By comprehensively beating Rwanda 4-0 over the weekend, Algeria kicked off their quest to reach the 2014 FIFA World Cup Brazil™ in impressive fashion, registering one of the biggest margins of victory of the opening round of group stage fixtures.
With Boudebouz pulling the strings and Soudani in a clinical mood in front of goal, the two players had fans at Mustapha Tchaker de Blida stadium on their feet on more than one occasion.
The Sochaux attacking midfielder, putting on a highly skilful display, was at the origin of most of Les Fennecs’ incursions into Rwandan territory, while the Vitoria Guimaraes forward was a constant threat in the box, netting two headers to record his first international brace.
Heroes against Rwanda, the two attack-minded players have nevertheless made a conscious decision to stay grounded as the second test in Group H approaches, a tricky match away to Mali, who finished third at the recent 2012 CAF Africa Cup of Nations.
“It’ll be very difficult, but we need to pick up a good result to keep this momentum going. We’re travelling to Ouagadougou to win,” said Soudani.
“We know how difficult matches in Africa can be,” pointed out Boudebouz. “To win away in Benin and Rwanda would be a real achievement, but the Malians are capable of knocking the ball around a bit more than the other two teams. We’ll have to put pressure on them so they can’t develop their usual style of play, and so we can get a result,” he added.
With the exception of 2010 host nation South Africa, all of the African representatives from the last FIFA World Cup opened up their Brazil 2014 qualifying campaigns with home wins and now sit atop their respective groups, demonstrating how important experience can be in these high-pressure clashes.
The Algerians plan to rely on this experience to see them through future challenges, although only Boudebouz made the trip to South Africa, and neither player took part in the previous qualifying campaign. Called up for the first time for pre-tournament warm-up matches, the 2011 Algerian Player of the Year was delighted to be included in the starting line-up against England two years ago.
“It’s just one of those unforgettable moments; facing Frank Lampard, Wayne Rooney and Steven Gerrard, players you’re used to seeing on television. The atmosphere in the stadium, which was packed with Algerian and English fans, added to the great experience. England didn’t dominate us, and we managed to relax and play our game,” said Boudebouz.
The 0-0 draw secured versus the Three Lions was the sole highlight generated by an Algerian side that put in a lot of effort, but was still eliminated in the first round with no wins and no goals to their name.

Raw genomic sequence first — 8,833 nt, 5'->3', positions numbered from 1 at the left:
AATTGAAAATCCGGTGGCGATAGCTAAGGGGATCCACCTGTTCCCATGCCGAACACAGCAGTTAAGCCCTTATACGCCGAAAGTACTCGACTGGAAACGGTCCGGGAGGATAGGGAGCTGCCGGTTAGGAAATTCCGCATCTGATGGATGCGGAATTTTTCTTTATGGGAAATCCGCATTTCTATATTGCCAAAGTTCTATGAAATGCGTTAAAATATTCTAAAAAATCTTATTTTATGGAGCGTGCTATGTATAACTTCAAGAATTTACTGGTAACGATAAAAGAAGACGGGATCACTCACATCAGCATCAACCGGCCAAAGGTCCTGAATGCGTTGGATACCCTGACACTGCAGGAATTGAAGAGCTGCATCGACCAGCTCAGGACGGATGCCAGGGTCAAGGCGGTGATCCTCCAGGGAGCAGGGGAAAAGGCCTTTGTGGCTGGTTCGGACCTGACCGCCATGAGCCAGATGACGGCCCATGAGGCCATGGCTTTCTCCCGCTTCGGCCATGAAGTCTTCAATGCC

“We weren’t effective enough up front,” recalled the midfielder, who recently helped his club to avoid relegation with a splendidly struck second-half winner against Marseille on the final day of the Ligue 1 season.
“In South Africa, it wasn’t the fault of our forwards in particular, because attacking midfielders like me weren’t able to find the net either. The ability to finish clinically was really lacking, but that’s an area that we’ve worked on a lot since then. We’re much better at that now,” he continued.
Soudani is a symbol of this increased potency, having notched three goals in four appearances for the national team. The Algerian front man believes that the arrival of Vahid Halilhodzic at the helm was crucial to the marked improvement in this domain.
“Everything changed when he took charge, from the system we play to our mental outlook. He’s a former forward, so he likes his team to attack. He only cares about one thing: scoring goals that win games,” said Soudani.
Having twice finished top scorer in the French league with Nantes in the 1980s, the experience Bosnian tactician certainly has no shortage of knowledge to pass on when it comes to hitting the back of the net.
And that knowledge will no doubt prove invaluable to the Desert Foxes as they strive to reach their second successive FIFA World Cup finals, having previously spent 24 long years in the international wilderness. The North Africans managed two qualifications in a row in the 1980s (1982 and 1986), and have now begun to dream of repeating that feat some 30 years later.
“It’s my personal ambition as a player, but it’s also the desire of the entire nation. We all want to get to Brazil,” said Boudebouz.
“One of my ultimate dreams as a footballer is to play for my country at the World Cup, and to do well while we’re there,” said Soudani who, like all of his team-mates, would love to be part of the first-ever Algeria side to make it to the knockout stage of FIFA’s flagship tournament.
Rabah Madjer, Lakhdar Belloumi, Mustapha Dahleb and Co came very close to achieving that feat back in 1982. Now, three decades down the line, could Boudebouz, Soudani, Sofiane Feghouli and the rest of this golden generation of Algerian footballers pick up where their predecessors left off?